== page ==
In terms of water bottles, it’s just such a simple thing, but having one water bottle or even two water bottles that you use on a daily basis, and don’t choose to buy the disposable plastic water bottle…

I know that seems like a slightly small example, but you think about the amount that you would go through in a single week, and then a single month, and then a year.

It’s just like Garrett Hardin’s Tragedy of the Commons and his classic paper about if I put one more lamb, one more sheep, out on the pasture on the common ground to feed, what if everybody did that?

It’s just the complete opposite. If everyone was a more knowledgeable consumer about what they did use and they just chose to use a water bottle, or chose to not ask for the plastic bag, because a lot of times…

I know New York City has been working really hard on this, but in terms of the plastic bag, people give them out without even knowing where they’ll end up and I know where they end up, because they end up on our beaches here… not from New York necessarily…

Sometimes, you do have to push it and you have to push past the thought that someone might think you’re a tree hugger, and thinking about it has some sort of negative connotation to it, when it doesn’t. You just decided to become a more knowledgeable consumer.

It’s just one thing, but if somebody else and you’re able to pass that on, just like your Instagram, is able to pass on an environment that you had never seen… Last week, I posted a picture of squid.

A couple of people said “I didn’t even know that even existed, that creature even existed.” If you pass that on at the supermarket, that you’re like, “No, I really don’t want that. Can you keep that bag? I really don’t want it.”

That has the chance to infiltrate someone else’s life and be like, “Well, I have the opportunity to become a more knowledgeable citizen,” and make small decisions that believe it or not, if you pass that on by the multiplicative factor to two other people in your lifetime, then you would have made a huge contribution not even knowing it. That would be my advice.

Just, if you’re not passionate, if you’re not knowledgeable about the ocean, and that’s not really your thing, there’s still so many different ways that you can contribute to science, just becoming a patron of science. Going to a science museum, that helps support other students who really do love science to continue on in that career or even encouraging your son, daughter, niece and nephew to be a scientist and no one in your family has ever been a scientist, you encourage them anyway.

You actually make a huge difference in that regard as well in terms of knowledge, future knowledge, and whatever they decide to study.


Thanks for listening to Notes on Doing Episode 009 with Kaitlin Baird.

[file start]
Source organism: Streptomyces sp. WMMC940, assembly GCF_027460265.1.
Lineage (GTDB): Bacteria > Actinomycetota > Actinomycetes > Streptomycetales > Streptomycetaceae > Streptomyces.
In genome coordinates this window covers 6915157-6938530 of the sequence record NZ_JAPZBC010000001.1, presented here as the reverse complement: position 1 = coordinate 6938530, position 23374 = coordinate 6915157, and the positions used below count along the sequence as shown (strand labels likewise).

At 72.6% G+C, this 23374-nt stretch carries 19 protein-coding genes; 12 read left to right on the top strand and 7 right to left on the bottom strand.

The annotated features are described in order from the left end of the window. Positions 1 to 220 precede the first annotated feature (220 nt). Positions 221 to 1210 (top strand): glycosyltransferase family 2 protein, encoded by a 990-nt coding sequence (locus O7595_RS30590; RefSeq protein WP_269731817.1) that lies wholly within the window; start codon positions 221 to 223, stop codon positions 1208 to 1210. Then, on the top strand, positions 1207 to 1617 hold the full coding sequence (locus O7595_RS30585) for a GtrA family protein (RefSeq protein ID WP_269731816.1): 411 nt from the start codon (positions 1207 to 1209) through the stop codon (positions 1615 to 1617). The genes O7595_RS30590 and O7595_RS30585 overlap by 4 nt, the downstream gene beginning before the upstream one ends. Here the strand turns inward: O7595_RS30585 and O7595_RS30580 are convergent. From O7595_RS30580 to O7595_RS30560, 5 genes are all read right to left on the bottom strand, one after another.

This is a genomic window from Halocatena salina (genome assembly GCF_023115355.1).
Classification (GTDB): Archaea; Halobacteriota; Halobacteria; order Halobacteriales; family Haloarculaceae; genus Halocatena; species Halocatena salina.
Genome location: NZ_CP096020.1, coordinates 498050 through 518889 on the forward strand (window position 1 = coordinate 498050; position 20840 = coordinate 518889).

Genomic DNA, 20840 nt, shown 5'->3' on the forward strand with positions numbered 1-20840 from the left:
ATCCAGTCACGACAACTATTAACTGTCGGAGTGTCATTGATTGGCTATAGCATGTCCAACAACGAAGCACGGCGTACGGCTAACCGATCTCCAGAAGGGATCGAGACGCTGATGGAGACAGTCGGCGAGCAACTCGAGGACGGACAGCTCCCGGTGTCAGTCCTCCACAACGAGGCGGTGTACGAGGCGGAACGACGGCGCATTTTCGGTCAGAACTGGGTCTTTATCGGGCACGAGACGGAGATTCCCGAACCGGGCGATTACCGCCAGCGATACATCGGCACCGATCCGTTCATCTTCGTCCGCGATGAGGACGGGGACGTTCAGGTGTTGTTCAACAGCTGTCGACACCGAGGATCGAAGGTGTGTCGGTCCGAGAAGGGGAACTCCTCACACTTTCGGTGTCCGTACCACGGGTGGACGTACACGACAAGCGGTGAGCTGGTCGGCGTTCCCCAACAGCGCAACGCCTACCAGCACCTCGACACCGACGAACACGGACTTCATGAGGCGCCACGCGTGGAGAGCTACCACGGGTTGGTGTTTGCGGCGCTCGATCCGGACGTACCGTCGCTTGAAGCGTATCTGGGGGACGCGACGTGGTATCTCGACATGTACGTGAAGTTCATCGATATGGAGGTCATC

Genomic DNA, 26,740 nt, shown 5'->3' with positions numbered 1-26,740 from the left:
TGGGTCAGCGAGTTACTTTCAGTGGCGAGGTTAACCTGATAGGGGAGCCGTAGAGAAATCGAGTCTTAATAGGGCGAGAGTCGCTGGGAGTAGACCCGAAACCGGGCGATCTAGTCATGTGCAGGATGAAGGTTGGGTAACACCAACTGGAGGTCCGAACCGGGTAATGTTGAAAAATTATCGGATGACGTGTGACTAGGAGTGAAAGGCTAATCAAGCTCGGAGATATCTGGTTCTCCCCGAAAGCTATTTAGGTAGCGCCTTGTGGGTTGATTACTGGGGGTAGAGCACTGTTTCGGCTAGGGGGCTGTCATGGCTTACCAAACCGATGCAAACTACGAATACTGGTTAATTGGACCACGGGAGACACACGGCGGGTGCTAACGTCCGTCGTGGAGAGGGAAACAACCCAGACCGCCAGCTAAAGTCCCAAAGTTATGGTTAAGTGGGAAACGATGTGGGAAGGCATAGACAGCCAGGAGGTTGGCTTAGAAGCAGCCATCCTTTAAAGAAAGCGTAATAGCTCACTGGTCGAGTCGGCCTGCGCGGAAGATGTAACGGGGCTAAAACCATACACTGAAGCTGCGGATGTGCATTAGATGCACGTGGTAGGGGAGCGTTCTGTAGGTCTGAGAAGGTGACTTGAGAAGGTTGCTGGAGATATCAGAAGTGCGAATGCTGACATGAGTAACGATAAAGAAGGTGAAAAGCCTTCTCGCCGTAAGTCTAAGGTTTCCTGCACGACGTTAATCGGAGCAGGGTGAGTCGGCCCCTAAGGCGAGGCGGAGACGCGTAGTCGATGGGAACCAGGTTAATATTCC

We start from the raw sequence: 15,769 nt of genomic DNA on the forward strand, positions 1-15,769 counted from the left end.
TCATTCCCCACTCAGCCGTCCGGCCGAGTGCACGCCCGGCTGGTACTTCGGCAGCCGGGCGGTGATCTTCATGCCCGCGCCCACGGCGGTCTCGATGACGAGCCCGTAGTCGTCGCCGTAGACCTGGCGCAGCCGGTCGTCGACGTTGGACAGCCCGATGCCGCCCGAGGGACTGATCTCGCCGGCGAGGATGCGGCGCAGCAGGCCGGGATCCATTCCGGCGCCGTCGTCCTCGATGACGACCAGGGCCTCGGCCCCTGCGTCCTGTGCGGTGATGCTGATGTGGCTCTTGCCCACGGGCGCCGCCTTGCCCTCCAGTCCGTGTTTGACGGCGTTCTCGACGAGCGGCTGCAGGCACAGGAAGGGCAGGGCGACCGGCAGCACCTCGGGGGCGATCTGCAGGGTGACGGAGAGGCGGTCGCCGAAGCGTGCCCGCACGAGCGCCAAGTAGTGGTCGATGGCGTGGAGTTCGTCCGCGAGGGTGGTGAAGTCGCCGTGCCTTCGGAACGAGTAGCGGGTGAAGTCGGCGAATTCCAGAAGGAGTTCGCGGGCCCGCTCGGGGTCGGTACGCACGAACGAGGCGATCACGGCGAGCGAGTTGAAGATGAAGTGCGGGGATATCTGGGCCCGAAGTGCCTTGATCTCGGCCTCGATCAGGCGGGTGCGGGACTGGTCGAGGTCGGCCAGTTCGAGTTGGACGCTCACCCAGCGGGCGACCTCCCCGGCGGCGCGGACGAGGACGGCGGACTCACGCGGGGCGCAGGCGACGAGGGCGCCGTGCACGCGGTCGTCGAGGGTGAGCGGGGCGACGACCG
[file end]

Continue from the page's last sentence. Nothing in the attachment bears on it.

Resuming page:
Be sure to check out the Bermuda Institute of Ocean Sciences website to learn more about their awesome projects, the Ocean Academy, and ways that you can support Kaitlin’s work and the research of her colleagues.

Subscribe to Notes on Doing now to get weekly episodes on iTunes.

Until next time! in the meantime always do.


Recommendations from Kaitlin

• The Secret Life of Plankton, TED Talk, Tierney Thys

“I absolutely love that one. The talk’s all about plankton, what it is and why it’s important and what these crazy critters look like. They done an absolutely amazing job, getting the cinematography, because they’re such small, microscopic creatures, but they have such a huge global impact, when they support marine food webs which support human life. I think that’s an amazing one, because it starts on the bottom of the food chain.”

• All of Mark Kurlansky’s books

• Four Fish: The Future of the Last Wild Food, Paul Greenberg

“Looking at the history of why these four fish had become the most commercially sought after, not necessarily “sought after,” because they’re not the biggest financial reward for them, but why a lot of communities are dependent on these four fish. That’s a really good one.”


“A lot of times, I will refer my students to TED-Ed, because that’s a lot of science educators that have these really cool animations to explain different ecological topics. There are a couple of them that I love. One is on plate tectonics…

There’s another one on thermohaline circulation. Basically how water moves in the ocean, because a lot of people don’t really understand that H2O molecules in the arctic that are sinking, they won’t actually react with the atmosphere for a thousand years.

Basically, what’s happening now affects the climate a thousand years from now. This is all due to this global ocean conveyor belt that is basically dictated by the oceans layers of how cold they are or warm they are and how salty they are. There are a lot of other properties. That’s why they called it thermohaline circulation. It drives these deep water ocean currents. I think that if we think about seeing climate change, it will help to think about why does this happen over a long time scale?

Why are we not seeing this in short time scales that we can see and then say, “Hey, we know that climate change is happening?” These processes, just like geologic time, it’s really slow. I think looking at ocean circulation is a good way to start thinking about why these climate impacts we’re seen on long time scales.”

008: Ryan Ho, Architect, Square Cube

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008: Ryan Ho, Architect, Square Cube